Using alliteration, a literary style where words beginning with the same consonant are

placed together in a phrase or sentence, we can easily relate noches with its English translation meaning ‘night’ since they both start with the letter /n/.

¿Cómo te llamas?

¿Cómo se llama?

[ko-mo te lya-mas]

[ko-mo se lya-mah]

‘What is your name?’

‘What is your name?’ (Formal)

Literally, these phrases mean ‘How do you call yourself?’ The former is being used

during informal or casual conversations, like when asking a lost kid what his name is, when

meeting new acquaintances in school or organizations, or when getting to know a person younger

or the same age as you are. The latter is being used during formal instances, like when talking to

an elder or anybody with high societal and political positions like professors, mayor, or your

friend’s mother. The literal translation of “What is your name in Spanish?” is…

¿Qué es tú nombre?

[ke es tu nom-bre]

‘What is your name?’

If someone asks for your name using any of the above questions, you may also respond

with various answers:

Yo soy [name].

Me llamo [name].

Mi nombre es [name].

[yo soy … ]

[me lya-mo … ]

[mi nom-bre es … ]

‘I am …’

‘I am called …’

‘My name is …’

Though there are variations when telling your name in Spanish, all are accepted and are

used to introduce yourself to other people. However, be reminded that the first introduction is

usually a response to the direct question ¿Quién eres tú? or ‘Who are you?’; the second introduction is the most common response among Spanish; and the third introduction is used

when giving emphasis to what your name is (i.e. My name is [name1], not [name2]).

¿Qué tal?

¿Como estas?

[ke tal]

[ko-mo es-tas]

‘What’s up?’

‘How are you?’

Both expressions above are used for asking how another person is today, what he has

been doing lately, how he is feeling, and the likes.

Note: When talking formally, use esta instead of estas in the latter expression. The topic on formality in the Spanish Language, especially on pronouns, will be discussed on Day 4.

(Muy) Bien

(Muy) Mal

[(muy) byen]

[(muy) mal]

‘(Very) Good’

‘(Very) Bad’

Questions on knowing ‘how you are doing’ can be answered depending on how you are

actually feeling during the moment you are asked. Hence, from the options above, you can reply

with a good, a very good, a bad, or a very bad.

To Remember Easily: Know that muy is ‘much’ in English, literally. Hence, if something is much, extreme words like ‘very’ should be used to emphasize it. In this case, ‘very’

is translated as muy.

As we have already mentioned earlier, bien is ‘good;’ while mal is ‘bad.’ If you can’t relate the English word to its Spanish counterpart using creative thoughts, try associating the

number of letters from one to another – both bien and ‘good’ has 4 letters, while both bad and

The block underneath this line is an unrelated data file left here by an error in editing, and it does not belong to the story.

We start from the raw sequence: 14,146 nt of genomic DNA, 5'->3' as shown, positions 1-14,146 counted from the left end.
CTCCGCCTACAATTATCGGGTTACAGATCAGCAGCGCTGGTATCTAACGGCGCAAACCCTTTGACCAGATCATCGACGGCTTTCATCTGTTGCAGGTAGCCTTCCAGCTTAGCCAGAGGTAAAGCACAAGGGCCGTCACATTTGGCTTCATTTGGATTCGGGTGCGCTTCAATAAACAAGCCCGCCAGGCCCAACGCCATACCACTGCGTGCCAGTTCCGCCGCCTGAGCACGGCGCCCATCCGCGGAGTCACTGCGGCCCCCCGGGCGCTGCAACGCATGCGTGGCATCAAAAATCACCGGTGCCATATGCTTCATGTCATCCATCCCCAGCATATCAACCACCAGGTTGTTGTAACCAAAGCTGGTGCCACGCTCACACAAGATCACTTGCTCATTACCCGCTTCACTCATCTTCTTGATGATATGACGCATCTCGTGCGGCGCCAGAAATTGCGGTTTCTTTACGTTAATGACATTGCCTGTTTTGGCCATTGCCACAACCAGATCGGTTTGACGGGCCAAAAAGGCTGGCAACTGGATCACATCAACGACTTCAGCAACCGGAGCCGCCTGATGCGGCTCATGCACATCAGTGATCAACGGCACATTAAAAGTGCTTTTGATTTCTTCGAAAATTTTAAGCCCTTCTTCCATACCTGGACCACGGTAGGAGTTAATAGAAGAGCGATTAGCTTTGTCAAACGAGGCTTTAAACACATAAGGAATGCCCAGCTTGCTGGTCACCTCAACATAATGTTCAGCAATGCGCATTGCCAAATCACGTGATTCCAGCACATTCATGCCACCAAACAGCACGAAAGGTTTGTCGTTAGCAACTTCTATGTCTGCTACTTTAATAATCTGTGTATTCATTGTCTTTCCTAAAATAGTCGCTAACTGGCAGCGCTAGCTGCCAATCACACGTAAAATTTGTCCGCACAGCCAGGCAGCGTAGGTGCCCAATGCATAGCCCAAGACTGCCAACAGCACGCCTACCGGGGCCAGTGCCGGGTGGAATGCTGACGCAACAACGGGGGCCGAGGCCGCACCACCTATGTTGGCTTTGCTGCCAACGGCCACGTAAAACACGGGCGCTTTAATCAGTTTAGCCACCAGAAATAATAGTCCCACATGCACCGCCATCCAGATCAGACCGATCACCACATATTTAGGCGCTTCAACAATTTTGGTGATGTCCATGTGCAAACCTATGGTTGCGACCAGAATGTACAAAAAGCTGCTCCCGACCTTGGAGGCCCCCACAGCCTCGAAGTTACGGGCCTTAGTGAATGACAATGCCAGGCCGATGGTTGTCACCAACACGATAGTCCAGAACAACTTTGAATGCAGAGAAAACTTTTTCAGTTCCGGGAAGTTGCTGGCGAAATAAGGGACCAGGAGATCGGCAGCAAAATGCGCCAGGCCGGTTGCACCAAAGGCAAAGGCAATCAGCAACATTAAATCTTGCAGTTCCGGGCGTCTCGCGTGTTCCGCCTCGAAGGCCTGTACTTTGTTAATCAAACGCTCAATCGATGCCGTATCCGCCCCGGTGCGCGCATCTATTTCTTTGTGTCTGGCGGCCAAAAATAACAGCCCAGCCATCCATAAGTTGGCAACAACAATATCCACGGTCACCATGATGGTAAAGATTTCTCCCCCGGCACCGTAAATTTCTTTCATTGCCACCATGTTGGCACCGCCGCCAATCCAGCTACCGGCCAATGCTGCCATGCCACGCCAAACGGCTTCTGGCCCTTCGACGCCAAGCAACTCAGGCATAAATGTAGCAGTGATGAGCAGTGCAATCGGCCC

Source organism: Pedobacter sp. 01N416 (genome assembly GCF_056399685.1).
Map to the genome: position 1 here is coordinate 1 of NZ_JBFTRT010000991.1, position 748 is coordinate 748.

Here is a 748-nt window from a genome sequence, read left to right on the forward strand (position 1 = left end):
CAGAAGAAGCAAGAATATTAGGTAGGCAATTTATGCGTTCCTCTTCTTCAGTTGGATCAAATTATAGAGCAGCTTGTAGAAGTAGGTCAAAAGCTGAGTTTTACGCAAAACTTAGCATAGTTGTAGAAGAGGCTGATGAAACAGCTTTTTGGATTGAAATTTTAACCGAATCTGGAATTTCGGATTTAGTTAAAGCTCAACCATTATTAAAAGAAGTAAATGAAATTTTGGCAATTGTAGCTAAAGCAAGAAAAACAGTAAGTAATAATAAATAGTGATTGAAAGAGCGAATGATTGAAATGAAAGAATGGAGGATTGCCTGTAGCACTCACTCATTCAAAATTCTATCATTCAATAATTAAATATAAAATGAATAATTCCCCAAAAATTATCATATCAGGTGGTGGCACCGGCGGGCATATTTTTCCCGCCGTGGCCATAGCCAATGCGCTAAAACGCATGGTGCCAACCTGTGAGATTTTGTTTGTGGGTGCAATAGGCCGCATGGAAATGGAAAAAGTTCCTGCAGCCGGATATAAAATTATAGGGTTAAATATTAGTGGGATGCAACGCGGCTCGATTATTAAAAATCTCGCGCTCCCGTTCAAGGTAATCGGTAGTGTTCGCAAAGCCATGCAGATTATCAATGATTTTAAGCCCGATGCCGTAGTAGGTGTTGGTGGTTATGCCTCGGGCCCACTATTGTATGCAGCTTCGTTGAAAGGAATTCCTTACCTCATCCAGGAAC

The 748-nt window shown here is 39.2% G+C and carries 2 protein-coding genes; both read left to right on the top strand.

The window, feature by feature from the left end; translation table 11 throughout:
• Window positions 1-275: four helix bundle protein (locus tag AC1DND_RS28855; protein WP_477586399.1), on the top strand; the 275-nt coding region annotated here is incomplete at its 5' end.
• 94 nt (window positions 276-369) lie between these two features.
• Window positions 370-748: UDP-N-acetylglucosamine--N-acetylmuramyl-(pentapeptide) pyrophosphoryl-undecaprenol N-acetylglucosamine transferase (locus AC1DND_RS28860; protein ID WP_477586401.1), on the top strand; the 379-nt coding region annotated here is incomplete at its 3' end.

‘mal’ has 3 letters.

Por favor

[por fa-vor]

‘Please’

Por favor is the Spanish way of showing respect when asking a favor. It can be used

either at the beginning of your sentence or at the end.

To Remember Easily: Don’t you usually say please when you ask por (for) a favor?

Gracias

De nada

[gra-thyas]

[de na-dha]

‘Thank you’

‘You’re welcome’ or

‘Don’t mention it’

To Remember Easily: Gracia, without /s/, is ‘grace’ or ‘blessing’ in English. Don’t you say thank you for all the gracia(s) you receive? De nada literally means ‘it’s nothing.’ When it’s nothing, you don’t have to mention it.

¡Adiós!

[a-dhyos]

‘Goodbye’

¡Adios! or ‘goodbye’ is used when you bid farewell to somebody you know – whether

personally or through the telephone. It’s like wishing that God be with the other person as he

continues his journey as a diós literally means ‘to God.’

Click here if you want to improve your spoken Spanish, including your pronunciation, and

understand spoken Spanish, all in an efficient and effective way...

DAY 2:

Recognizing Letters and Sounds in the Spanish Alphabet

As you are now familiar with the everyday greetings in Spanish, you can start learning

the Spanish alphabet. You must know how each letter is called, and the sound it produces.

The Spanish alphabet is composed of 30 letters. However, Spanish sounds are more than

the total number of letters, as there are instances that a letter is pronounced in various ways

according to its position in a word.

In addition, each letter has a name different from the ABC’s of English. The table below

will show you how each letter in Spanish is called, how each one of them is pronounced, and

some examples for practice.

Alphabet

Name

Pronounce It!

Examples

A

a

[ah]

/ah/ as in English other, shut, son

alto ‘tall’

[al-to]

B

b

[beh]

/b/ as in English boy, about, crib

bien ‘good’

[byen]

C

c

[theh]

/k/ as in English cup, rocky, milk

cuatro ‘four’

when followed by the vowels a, o, u

[kwat-ro]

/th/ as in English thin, Catherine, math

cinco ‘five’

when followed by the vowels e, I

[thing-ko]

Ch

ch

[cheh]

/ch/ as in English child, Richard, beach

chica ‘girl’

[chi-ka]

D

d

[deh]

/d/ as is English doll, idea, glad

donde ‘where’

when used in the start of a word or syllable [don-de]

/th/ as is then, mother, breathe

nada ‘nothing’

when placed in between vowels in a word

[na-dha]

E

e

[eh]

/eh/ as in English enter, let, said

estado ‘state’

[es-ta-dho]

F

f

[eh-feh]